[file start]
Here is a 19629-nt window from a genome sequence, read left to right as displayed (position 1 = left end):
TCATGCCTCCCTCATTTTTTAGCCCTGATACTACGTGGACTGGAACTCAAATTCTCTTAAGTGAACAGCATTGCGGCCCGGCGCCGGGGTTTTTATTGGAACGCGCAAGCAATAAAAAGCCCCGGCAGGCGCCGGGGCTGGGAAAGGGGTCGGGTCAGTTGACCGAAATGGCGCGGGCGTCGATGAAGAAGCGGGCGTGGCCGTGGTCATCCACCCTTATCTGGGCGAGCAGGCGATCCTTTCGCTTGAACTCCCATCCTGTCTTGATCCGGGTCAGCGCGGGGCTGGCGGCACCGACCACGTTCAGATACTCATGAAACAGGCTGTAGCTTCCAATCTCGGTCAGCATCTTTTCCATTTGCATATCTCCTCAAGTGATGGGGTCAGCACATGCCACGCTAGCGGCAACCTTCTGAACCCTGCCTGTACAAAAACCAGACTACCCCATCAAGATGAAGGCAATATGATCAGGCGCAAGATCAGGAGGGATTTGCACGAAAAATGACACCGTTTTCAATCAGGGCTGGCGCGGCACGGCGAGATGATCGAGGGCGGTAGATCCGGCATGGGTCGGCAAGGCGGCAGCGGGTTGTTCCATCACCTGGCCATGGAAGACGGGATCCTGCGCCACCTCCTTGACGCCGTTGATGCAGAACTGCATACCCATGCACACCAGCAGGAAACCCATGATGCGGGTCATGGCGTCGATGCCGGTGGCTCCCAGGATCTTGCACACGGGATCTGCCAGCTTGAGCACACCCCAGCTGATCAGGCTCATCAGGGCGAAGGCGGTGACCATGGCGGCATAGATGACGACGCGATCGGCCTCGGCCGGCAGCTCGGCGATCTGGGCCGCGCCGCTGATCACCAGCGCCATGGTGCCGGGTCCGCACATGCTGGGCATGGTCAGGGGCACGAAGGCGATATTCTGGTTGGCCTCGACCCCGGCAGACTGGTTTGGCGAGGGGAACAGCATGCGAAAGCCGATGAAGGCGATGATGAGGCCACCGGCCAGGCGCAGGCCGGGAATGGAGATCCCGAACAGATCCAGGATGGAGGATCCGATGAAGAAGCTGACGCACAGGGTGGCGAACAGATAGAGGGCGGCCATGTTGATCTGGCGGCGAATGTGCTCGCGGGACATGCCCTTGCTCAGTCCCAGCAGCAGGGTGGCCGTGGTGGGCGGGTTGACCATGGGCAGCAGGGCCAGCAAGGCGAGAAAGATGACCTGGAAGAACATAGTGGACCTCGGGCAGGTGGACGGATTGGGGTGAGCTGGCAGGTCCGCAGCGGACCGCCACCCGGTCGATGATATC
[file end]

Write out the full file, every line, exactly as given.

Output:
Here is a 19629-nt window from a genome sequence, read left to right as displayed (position 1 = left end):
TCATGCCTCCCTCATTTTTTAGCCCTGATACTACGTGGACTGGAACTCAAATTCTCTTAAGTGAACAGCATTGCGGCCCGGCGCCGGGGTTTTTATTGGAACGCGCAAGCAATAAAAAGCCCCGGCAGGCGCCGGGGCTGGGAAAGGGGTCGGGTCAGTTGACCGAAATGGCGCGGGCGTCGATGAAGAAGCGGGCGTGGCCGTGGTCATCCACCCTTATCTGGGCGAGCAGGCGATCCTTTCGCTTGAACTCCCATCCTGTCTTGATCCGGGTCAGCGCGGGGCTGGCGGCACCGACCACGTTCAGATACTCATGAAACAGGCTGTAGCTTCCAATCTCGGTCAGCATCTTTTCCATTTGCATATCTCCTCAAGTGATGGGGTCAGCACATGCCACGCTAGCGGCAACCTTCTGAACCCTGCCTGTACAAAAACCAGACTACCCCATCAAGATGAAGGCAATATGATCAGGCGCAAGATCAGGAGGGATTTGCACGAAAAATGACACCGTTTTCAATCAGGGCTGGCGCGGCACGGCGAGATGATCGAGGGCGGTAGATCCGGCATGGGTCGGCAAGGCGGCAGCGGGTTGTTCCATCACCTGGCCATGGAAGACGGGATCCTGCGCCACCTCCTTGACGCCGTTGATGCAGAACTGCATACCCATGCACACCAGCAGGAAACCCATGATGCGGGTCATGGCGTCGATGCCGGTGGCTCCCAGGATCTTGCACACGGGATCTGCCAGCTTGAGCACACCCCAGCTGATCAGGCTCATCAGGGCGAAGGCGGTGACCATGGCGGCATAGATGACGACGCGATCGGCCTCGGCCGGCAGCTCGGCGATCTGGGCCGCGCCGCTGATCACCAGCGCCATGGTGCCGGGTCCGCACATGCTGGGCATGGTCAGGGGCACGAAGGCGATATTCTGGTTGGCCTCGACCCCGGCAGACTGGTTTGGCGAGGGGAACAGCATGCGAAAGCCGATGAAGGCGATGATGAGGCCACCGGCCAGGCGCAGGCCGGGAATGGAGATCCCGAACAGATCCAGGATGGAGGATCCGATGAAGAAGCTGACGCACAGGGTGGCGAACAGATAGAGGGCGGCCATGTTGATCTGGCGGCGAATGTGCTCGCGGGACATGCCCTTGCTCAGTCCCAGCAGCAGGGTGGCCGTGGTGGGCGGGTTGACCATGGGCAGCAGGGCCAGCAAGGCGAGAAAGATGACCTGGAAGAACATAGTGGACCTCGGGCAGGTGGACGGATTGGGGTGAGCTGGCAGGTCCGCAGCGGACCGCCACCCGGTCGATGATATC